The Wire Act

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Jeffrey Johnson is a legal writer with a focus on personal injury. He has worked on personal injury and sovereign immunity litigation in addition to experience in family, estate, and criminal law. He earned a J.D. from the University of Baltimore and has worked in legal offices and non-profits in Maryland, Texas, and North Carolina. He has also earned an MFA in screenwriting from Chapman Univer...

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Written by Jeffrey Johnson
Insurance Lawyer Jeffrey Johnson

UPDATED: Jul 16, 2021

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The “wire” in the Interstate Wire Wager Act of 1961, 18 U.S.C. Section 1084 (or as it is simply called, The Wire Act), may have originally been telephones (given the technology back then), but further court interpretations have expanded the coverage of the Wire Act to apply to internet operators.  The original purpose of the Wire Act – before the internet was invented — was to help cut off one of organized crime’s main sources of revenue, the interstate transfer of bets and wagers through telecommunications.  As the result of the tremendous growth of the Internet, the Act was applied to any online or internet gambling.

The Wire Act says that “Whoever being engaged in the business of betting or wagering knowingly uses a wire communication facility for the transmission in interstate or foreign commerce of bets or wagers or information assisting in the placing of bets or wagers on any sporting event or contest, or for the transmission of a wire communication which entitles the recipient to receive money or credit as a result of bets or wagers, or for information assisting in the placing of bets or wagers, shall be fined under this title or imprisoned not more than two years, or both.”

Effect of Wire Act

There were some limitations on the Wire Act’s reach or applicability. For example, it applies to those who are “in the business of betting or wagering” in interstate or foreign commerce—that is, it went to those who operated online gambling businesses (i.e., taking bets on sports events by phone) across borders, not the casual bettor or customer of a bookie. This came out of the Act’s purpose: to shut down one of organized crime’s major revenue sources. The Act was not used against the individual players placing bets.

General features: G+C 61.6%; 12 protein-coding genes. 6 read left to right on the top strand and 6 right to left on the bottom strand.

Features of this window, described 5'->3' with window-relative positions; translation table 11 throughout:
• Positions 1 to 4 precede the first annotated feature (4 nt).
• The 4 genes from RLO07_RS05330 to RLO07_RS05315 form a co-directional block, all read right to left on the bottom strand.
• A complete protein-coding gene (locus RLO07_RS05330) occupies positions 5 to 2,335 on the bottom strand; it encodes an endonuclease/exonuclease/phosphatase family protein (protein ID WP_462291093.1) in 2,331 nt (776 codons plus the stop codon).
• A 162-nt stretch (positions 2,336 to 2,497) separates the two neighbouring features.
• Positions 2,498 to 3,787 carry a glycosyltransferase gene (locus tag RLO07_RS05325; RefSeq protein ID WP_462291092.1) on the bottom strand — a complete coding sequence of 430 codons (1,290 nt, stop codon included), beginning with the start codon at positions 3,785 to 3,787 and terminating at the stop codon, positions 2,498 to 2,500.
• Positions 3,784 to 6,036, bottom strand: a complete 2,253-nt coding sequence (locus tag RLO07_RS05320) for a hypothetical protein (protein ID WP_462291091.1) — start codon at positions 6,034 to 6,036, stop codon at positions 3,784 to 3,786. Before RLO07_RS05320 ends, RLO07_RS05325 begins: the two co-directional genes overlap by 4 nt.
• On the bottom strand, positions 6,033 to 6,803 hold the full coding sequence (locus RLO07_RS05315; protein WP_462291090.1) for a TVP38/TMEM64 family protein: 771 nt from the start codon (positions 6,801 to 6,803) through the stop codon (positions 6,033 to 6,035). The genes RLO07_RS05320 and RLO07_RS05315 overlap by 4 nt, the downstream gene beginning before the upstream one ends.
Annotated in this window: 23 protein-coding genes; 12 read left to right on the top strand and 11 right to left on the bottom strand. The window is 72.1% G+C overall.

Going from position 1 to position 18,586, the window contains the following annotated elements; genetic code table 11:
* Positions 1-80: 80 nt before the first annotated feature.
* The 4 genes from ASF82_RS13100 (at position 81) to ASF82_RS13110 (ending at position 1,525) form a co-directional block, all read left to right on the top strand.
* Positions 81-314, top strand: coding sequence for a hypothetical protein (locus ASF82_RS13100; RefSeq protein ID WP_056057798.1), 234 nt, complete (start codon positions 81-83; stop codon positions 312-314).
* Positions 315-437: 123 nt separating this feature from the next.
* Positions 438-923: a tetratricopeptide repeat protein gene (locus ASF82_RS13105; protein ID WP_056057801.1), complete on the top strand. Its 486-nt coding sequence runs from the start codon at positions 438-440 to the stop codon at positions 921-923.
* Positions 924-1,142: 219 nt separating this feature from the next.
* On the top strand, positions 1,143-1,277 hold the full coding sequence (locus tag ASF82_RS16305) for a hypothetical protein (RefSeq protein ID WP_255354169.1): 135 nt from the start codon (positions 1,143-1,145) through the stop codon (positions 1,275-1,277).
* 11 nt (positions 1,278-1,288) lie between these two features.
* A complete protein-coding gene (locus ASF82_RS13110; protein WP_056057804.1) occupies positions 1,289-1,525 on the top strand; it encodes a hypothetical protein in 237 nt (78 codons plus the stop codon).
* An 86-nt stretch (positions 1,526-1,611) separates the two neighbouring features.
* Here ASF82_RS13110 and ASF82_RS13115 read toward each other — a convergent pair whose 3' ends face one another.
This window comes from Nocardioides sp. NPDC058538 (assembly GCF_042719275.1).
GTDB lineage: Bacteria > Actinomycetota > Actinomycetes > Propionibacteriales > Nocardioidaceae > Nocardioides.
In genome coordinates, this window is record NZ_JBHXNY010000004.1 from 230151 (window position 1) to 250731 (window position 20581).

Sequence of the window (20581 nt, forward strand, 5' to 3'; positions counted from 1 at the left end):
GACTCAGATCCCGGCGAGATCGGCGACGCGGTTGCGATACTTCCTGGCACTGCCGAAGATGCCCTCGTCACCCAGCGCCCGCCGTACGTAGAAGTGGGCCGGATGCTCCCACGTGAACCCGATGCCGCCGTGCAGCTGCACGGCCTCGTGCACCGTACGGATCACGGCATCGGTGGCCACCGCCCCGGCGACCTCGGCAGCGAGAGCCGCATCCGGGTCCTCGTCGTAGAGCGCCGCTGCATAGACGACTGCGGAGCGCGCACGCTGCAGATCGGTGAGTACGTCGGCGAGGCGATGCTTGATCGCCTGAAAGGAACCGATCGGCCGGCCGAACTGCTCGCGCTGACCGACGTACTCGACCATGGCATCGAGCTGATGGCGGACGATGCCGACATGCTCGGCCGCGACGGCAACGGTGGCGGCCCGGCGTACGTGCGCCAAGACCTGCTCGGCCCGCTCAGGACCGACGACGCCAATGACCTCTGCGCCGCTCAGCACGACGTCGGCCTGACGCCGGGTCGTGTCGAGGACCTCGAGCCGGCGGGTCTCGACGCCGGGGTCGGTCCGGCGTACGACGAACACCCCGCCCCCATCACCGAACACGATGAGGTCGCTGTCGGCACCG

The Act also had a “safe harbor,” or provision taking some betting transactions out from under the Act’s prohibition. If the betting information, etc., was transmitted from one place where it was legal to another place where it was also legal, then it was not prohibited under the Wire Act. This again came from the Act’s purpose: to reduce or eliminate illegal gambling, not state-approved gambling. Legal gambling was not provided by organized crime. That’s why Off-Track Betting (OTB), where state-licensed shops could take bets on distant horse races, was not barred by the Wire Act. Since states authorized the OTB operations, the transmission of betting-related information was legal.

However, while there were some limitations on the Act’s applicability, in other ways, its reach expanded beyond the Act’s drafter’s original intentions. For many years, the language in the Act — “the transmission of a wire communication which entitles the recipient to receive money or credit as a result of bets or wagers, or for information assisting in the placing of bets or wagers” — was read very broadly or expansively, so that the Wire Act was considered to make all online, internet, or remote gambling in the United States illegal, since you can’t gamble online or remotely without the transmission of information about the bet or wager.

In addition to the Wire Act, Congress passed other special laws that have applicability to on-line gambling, such as the Unlawful Internet Gambling Enforcement Act (UIGEA).   Despite the reach of the Wire Act, online gambling is only legal if it complies with the Unlawful Internet Gambling Enforcement Act.

Justice Department interpretation

In 2011, on President Obama’s watch, the Justice Department changed its position and put out a statement that in its opinion, the Wire Act applied only to sports wagering or betting and not other forms of gambling. Without the threat of Justice Department action, states were free to begin allowing online poker and casino-style games, as a number of states (i.e., New Jersey) have done. The Wire Act has not formally been changed: the law still says what it says, and only the current interpretation has changed. The Justice Department could reverse itself again and take the position that the Wire Act does bar all online gambling.

At least one Federal Circuit Court of Appeals (the Fifth Circuit, covering parts of the Midwest) has concluded, in-line with the Justice Department’s 2011 statement, that the Wire Act does only apply to sports betting. The U.S. Supreme Court, however, has not yet weighed in on the subject. Until the Supreme Court issues a definitive ruling, it’s not impossible that the former interpretation could be reinstated and upheld. It therefore could be the case that the Wire Act does ban all internet gambling, since the issue has not been put to the test in final ruling.


As of December 2018, the date of publication, interstate online sports betting is illegal under the Wire Act—which is why that states who are now instituting sports betting are only doing so within their own borders and are not taking bets from players outside the state. Other online gambling appears to be legal under the Wire Act, but we can’t yet be 100% certain that it will always remain legal.

Our article on “States That Allow Gambling” breakdowns the types or forms of gambling that are currently legalized in the state.

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